In the Nixon Era, Republicans discounted Martha Mitchell's accusations, saying she was mentally unstable. Her attacker got promoted and President Trump recently promoted him again.
In voting to confirm Judge Brett M. Kavanaugh to the Supreme Court, the swing voters said the same thing about Christine Blasey Ford. They just used more subtle phrasing. They implied she had been so traumatized she couldn't tell what was real and what was not.
Nothing has changed but the excuses people use to justify discounting women's stories, and the science that would support them.
Richard Huganir, a neuroscientist at Johns Hopkins School of Medicine says trauma would only help a woman remember an attack more clearly.
“The person lying on top of you — who she’d previously met — you’re not going to forget that,” he told the Washington Post. “There’s a total consensus in the field of memory ... If anything, fear and trauma enhances the encoding of the memory at a molecular level." It's the reason people never forget details of where they were on 9/11, or the day President John F. Kennedy was shot.
Martha and John Mitchell came to the white house from Arkansas in President Richard Nixon's first term, he as attorney general. She publicly and loudly supported the president for a second term as her husband took over the president's re-election campaign.
But then Martha began to suspect Nixon's men were up to "dirty tricks." She listened in on her husband's meetings with Nixon, and concluded members of the campaign were acting illegally.
Martha had always spoken her mind; the press had dubbed her "mouth from the south."
She complained about the label, which wasn’t applied to men in Washington. “Why do they always call me outspoken? Can’t they just say I’m frank?” She asked. The name calling got worse.
The night arrests in the Watergate break-in hit the news, Martha called reporter Helen Thomas of United Press International to say she thought her husband and the president were somehow involved.
The phone call was suddenly cut short. According to Thomas, “…it appeared someone took away the phone from her hand." She heard Martha say, ‘You just get away.’” Thomas said she called back and the hotel operator told her, “Mrs. Mitchell is indisposed and cannot talk.”
Martha later charged an FBI agent named Stephen King ripped the phone from her hands and subsequently threw her down and kicked her to keep her from making any phone calls. She says under orders from her husband she was locked in her room incommunicado for 24-hours. She was given alcohol, but no food.
This seems like a good point in the story to introduce Stephen King (shown at left). After Nixon was re-elected in 1972, King left the FBI for private industry. Then last year, he was appointed Ambassador to the Czech Republic by Donald Trump.
During his confirmation hearings, no questions came up about allegations he helped in the Watergate cover-up, or that he assaulted a woman to that end.
Martha Mitchell claimed King held her prisoner despite a number of escape attempts. When she tried to exit through a glass door they got into a tussle that broke the glass and her hand was cut so badly she required six stitches.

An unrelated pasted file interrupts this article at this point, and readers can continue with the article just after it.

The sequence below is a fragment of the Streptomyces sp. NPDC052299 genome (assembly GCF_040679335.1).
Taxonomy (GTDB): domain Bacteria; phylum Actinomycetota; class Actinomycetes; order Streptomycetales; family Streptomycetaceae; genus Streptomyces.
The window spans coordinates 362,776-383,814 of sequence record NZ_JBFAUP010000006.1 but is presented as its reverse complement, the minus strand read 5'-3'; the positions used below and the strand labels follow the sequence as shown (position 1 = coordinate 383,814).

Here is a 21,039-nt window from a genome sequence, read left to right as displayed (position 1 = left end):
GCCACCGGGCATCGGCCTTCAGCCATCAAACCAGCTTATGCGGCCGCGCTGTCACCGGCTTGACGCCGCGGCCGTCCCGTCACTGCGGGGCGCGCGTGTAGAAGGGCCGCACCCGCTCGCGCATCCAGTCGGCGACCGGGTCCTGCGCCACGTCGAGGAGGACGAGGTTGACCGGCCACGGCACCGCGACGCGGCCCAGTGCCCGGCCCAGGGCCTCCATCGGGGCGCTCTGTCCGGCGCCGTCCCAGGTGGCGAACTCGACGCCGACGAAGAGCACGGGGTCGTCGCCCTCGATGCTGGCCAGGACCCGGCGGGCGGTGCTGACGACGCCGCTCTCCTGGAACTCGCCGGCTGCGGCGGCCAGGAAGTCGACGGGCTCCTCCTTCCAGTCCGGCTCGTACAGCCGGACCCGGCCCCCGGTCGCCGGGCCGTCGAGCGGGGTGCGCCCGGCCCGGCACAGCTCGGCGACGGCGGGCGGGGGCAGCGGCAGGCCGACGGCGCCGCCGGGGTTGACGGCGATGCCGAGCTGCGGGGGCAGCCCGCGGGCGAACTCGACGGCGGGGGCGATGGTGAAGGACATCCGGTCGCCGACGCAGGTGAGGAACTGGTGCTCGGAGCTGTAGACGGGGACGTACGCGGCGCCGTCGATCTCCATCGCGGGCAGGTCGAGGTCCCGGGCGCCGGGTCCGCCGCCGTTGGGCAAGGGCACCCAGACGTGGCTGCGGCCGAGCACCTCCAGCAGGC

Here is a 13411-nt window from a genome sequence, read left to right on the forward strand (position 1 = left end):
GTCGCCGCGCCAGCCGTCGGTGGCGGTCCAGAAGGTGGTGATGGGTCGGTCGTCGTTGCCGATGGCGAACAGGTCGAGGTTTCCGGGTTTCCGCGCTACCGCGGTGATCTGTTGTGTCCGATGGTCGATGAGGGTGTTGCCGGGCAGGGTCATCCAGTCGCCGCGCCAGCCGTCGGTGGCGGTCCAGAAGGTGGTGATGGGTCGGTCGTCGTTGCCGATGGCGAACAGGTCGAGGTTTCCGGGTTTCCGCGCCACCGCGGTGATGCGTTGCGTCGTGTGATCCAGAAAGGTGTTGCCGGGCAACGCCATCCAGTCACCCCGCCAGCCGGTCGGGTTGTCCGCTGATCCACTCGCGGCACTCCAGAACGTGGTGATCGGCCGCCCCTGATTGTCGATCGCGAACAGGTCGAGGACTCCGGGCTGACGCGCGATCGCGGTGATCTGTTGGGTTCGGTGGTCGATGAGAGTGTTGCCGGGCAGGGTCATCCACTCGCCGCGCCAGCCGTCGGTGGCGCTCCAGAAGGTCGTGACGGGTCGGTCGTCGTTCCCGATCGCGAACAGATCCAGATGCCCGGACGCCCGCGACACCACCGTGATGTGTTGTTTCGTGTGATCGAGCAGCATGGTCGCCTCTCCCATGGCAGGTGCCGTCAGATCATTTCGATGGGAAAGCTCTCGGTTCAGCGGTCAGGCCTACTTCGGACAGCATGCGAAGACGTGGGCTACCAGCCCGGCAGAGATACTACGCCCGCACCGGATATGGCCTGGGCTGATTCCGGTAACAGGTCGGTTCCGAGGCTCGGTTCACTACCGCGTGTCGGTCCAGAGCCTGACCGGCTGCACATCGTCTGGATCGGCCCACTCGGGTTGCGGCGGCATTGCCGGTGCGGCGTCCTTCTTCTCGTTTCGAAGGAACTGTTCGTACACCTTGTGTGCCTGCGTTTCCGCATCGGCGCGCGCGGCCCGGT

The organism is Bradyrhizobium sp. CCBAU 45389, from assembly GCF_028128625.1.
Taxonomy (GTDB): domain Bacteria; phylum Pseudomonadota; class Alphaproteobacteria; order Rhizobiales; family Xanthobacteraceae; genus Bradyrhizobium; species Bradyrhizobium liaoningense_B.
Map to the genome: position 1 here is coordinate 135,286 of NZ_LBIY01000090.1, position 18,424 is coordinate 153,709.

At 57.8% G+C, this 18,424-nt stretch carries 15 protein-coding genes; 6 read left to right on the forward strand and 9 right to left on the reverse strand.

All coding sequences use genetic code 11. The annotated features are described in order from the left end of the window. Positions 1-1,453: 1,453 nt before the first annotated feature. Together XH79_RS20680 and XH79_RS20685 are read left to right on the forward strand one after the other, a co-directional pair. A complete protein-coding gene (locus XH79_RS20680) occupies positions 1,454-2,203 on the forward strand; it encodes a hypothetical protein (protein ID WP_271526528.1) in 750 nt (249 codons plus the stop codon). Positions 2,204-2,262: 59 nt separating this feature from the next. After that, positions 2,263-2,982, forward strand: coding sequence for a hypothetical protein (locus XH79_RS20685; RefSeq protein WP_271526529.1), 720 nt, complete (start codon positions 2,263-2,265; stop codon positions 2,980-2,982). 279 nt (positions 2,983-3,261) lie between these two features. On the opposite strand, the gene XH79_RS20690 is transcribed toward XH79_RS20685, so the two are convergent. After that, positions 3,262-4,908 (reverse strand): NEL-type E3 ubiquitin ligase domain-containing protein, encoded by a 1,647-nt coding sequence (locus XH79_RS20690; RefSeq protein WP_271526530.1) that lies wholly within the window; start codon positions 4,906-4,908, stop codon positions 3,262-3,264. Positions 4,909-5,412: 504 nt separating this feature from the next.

Martha said a doctor was finally summoned to aide King in keeping her a prisoner. King forced Martha onto the bed and held her down while the doctor removed her pants and gave her a shot of tranquilizer.
A reporter who spoke with Martha after she was released described her as “a beaten woman,” with “incredible" black and blue marks on her arms.
As Nixon fought for his office and reputation, his administration briefed the press about the Martha's lack of credibility. She was portrayed as a paranoid, publicity-seeking and, possibly alcoholic, housewife. Rumors spread that she had been institutionalized for insanity.
Martha wanted Nixon to fire Steve King, but the agent was promoted to chief of security. After leaving the FBI he went on to a lucrative career in chemical manufacturing.
Arriving in Prague, last December, to take up duties as Trump's Ambassador to the Czech Republic, King told Radio Free Europe reporters, "I was there when this matter occurred [with Martha Mitchell]....But I have chosen -- then and now -- not to really speak to it specifically only out of respect to the Mitchell family, those that survive today."
Nixon himself said, “If it hadn’t been for Martha Mitchell, there’d have been no Watergate [scandal].” Scandal, he means. But by the time he resigned in August of 1974, Martha's marriage had crumbled, she appeared to have possibly had an emotional breakdown and had suffered embarrassing publicity.
So far, the only justice for Martha has been in the form of recognition by the mental health community. Harvard psychologist Brendan Maher encountered mental patients incorrectly diagnosed as being delusional, when it turned out their "delusions" were true. He named this the Martha Mitchell Effect. The effect is not a mental problem of the patient, but a mental block on the part of the psychiatrist.
Seems like today we have a mental block on the part of half the senators in Washington.
Thanks to YA Author Jody Casella for telling me about Martha Mitchell. Another courageous woman whose story I had not known.
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